No, you shouldn't douse your oatmeal with salt, as too much sodium leads to its own health problems. But a dash of the stuff goes a long way, especially if you're baking. In many recipes, adding a small amount of salt will brighten the natural flavors of your other ingredients.
When it comes to satisfying a sweet tooth, fruit is nature's candy. Raw fruits can also help sweeten:
- Smoothies or juices
- Oatmeal and cereal
- Cottage cheese
- Salsas and bruschetta toppings
- Grain salads
- Wraps and sandwiches
Want a warmer dish? Cooking fruits intensifies their natural sweetness without adding sugar. Turn apples or pears into a thick sauce or grill up some pineapple, watermelon or stone fruits such as nectarines, plums or peaches.
Dried fruits like raisins, dates, figs, prunes and apricots are good options, too. They're broadly available and can be added to a wide variety of foods, from cookies to chicken salad.
When using dried fruits, be aware of a few things:
- As they're naturally high in calories, dried fruits are best eaten in moderation
- Some dried fruits, including cranberries, blueberries and cherries, often have sugar added during processing, so it's important to read labels and look at ingredient lists. Your best options will have one ingredient—the fruit itself—and no added sugar.
- Make sure that you pick dried fruits and not candied fruits, which look similar, but are infused with sugar.
Coconut is also a good option. Try coconut on pancakes or in smoothies, and toast it for extra punch. Use it in moderation, since it's also relatively high in calories and saturated fat.
Yes, some veggies are naturally sweet. And roasting vegetables caramelizes their natural sugars, making them taste sweeter. While virtually any veggie can benefit from a long time in a hot oven, roasted root vegetables, tubers or squash may particularly satisfy people craving a little sweetness. Sweet potatoes, acorn squash, carrots and parsnips are good options.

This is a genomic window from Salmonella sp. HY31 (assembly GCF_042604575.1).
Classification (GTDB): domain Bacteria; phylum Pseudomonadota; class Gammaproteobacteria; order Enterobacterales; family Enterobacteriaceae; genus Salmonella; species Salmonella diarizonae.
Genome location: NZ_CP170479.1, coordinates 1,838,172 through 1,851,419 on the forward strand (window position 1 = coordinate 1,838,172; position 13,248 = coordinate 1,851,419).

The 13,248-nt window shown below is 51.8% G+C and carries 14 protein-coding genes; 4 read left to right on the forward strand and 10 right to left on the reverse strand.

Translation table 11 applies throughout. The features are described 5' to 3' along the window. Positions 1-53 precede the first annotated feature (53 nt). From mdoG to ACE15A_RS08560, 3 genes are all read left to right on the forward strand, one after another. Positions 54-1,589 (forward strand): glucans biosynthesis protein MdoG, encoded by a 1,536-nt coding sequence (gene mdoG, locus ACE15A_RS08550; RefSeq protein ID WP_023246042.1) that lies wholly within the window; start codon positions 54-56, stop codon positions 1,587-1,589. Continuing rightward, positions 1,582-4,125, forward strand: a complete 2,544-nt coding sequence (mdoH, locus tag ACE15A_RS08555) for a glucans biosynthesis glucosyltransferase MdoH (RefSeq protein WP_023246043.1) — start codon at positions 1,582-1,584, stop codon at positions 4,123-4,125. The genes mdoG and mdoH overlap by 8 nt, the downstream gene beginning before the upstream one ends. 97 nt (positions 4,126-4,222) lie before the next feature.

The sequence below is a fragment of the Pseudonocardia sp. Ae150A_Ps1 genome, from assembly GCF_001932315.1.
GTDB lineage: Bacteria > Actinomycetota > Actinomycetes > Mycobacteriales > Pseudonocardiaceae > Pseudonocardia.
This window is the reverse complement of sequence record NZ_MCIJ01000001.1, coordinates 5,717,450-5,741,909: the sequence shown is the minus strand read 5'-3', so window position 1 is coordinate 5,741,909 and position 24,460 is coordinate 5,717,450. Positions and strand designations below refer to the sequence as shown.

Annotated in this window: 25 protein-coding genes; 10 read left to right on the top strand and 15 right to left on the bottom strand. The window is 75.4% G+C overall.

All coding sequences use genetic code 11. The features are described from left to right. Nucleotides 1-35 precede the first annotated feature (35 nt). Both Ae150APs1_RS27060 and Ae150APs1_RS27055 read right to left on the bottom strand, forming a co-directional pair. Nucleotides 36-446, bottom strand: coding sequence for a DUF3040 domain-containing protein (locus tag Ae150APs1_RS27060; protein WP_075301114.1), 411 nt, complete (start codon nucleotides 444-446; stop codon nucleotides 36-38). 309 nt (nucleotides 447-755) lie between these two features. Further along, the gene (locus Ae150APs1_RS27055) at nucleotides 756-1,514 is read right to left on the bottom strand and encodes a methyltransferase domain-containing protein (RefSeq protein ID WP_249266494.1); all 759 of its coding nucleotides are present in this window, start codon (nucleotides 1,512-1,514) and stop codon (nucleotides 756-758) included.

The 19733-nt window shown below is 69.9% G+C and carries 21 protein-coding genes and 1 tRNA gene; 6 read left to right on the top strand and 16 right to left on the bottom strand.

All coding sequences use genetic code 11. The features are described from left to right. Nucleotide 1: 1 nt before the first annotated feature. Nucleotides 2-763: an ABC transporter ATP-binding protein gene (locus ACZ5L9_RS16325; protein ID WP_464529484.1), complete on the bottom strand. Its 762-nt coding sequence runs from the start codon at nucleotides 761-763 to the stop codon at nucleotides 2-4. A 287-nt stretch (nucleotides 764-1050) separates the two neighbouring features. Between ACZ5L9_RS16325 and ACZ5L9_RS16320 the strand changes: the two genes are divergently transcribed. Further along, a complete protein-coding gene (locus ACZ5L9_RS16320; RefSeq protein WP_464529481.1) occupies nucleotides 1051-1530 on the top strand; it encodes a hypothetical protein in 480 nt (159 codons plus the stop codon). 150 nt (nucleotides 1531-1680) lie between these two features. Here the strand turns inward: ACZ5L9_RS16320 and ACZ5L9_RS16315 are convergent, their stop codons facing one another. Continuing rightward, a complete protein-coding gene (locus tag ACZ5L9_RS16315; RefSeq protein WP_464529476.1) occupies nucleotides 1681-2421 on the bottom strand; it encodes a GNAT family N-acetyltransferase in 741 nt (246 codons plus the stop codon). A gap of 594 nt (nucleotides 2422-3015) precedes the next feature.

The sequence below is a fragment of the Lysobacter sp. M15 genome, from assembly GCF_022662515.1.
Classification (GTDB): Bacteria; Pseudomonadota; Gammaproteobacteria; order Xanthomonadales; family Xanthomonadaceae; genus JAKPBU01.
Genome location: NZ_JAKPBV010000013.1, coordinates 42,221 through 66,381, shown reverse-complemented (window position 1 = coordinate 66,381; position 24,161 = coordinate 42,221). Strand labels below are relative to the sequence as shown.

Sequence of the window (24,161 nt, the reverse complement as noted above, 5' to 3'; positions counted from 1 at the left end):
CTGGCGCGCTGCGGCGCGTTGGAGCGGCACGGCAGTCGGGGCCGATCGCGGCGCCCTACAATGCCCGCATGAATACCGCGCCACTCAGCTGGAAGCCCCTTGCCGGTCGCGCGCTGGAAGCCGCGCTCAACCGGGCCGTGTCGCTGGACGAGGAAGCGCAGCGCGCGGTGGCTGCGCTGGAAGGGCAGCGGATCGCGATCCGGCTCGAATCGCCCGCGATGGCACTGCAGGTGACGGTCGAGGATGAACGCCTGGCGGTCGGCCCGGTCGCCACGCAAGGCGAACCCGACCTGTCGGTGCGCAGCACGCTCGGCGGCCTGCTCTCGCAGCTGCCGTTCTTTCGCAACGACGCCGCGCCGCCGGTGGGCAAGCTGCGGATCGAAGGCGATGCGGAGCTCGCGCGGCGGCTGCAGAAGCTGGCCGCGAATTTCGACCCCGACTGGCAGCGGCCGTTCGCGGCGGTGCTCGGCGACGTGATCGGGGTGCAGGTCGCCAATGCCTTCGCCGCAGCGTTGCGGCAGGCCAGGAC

You can also:
- Add grated or chopped carrots to soups and sauces. Many traditional soups and sauces start with a three-veggie combination of onion, celery and carrot in which the sweet carrot balances the stronger flavors of the other two vegetables. In certain recipes, you may be able to add carrots midway through cooking.
- Caramelize your onions. Yellow onions cooked slowly over low heat are simple to make and can top sandwiches, burgers and pizzas.
- Choose sweeter raw veggies. For salads, sandwiches and snacking, pick produce such as snap peas, bell peppers and sweet corn. They'll provide crunch and moisture, too.
Bake with smart substitutions
Sometimes, fruits or vegetables can be swapped into baked goods as substitutes for sugar, butter or oil. Mashed bananas, pureed dates, unsweetened applesauce and canned pumpkin can add sweetness while retaining moisture and lowering fat content in quick breads, pancakes, cookies, muffins and more.
Cookbooks, baking websites and blogs frequently include substitution information. If they don't, check individual recipe reviews; oftentimes, home bakers will have tried-and-true suggestions for healthier swaps.
While tips and tricks for cutting sugar can help improve your health, eating a healthy diet will benefit you most in the long run. Remember, too, that it's okay to splurge once in a while.
This article originally appeared on Sharecare.com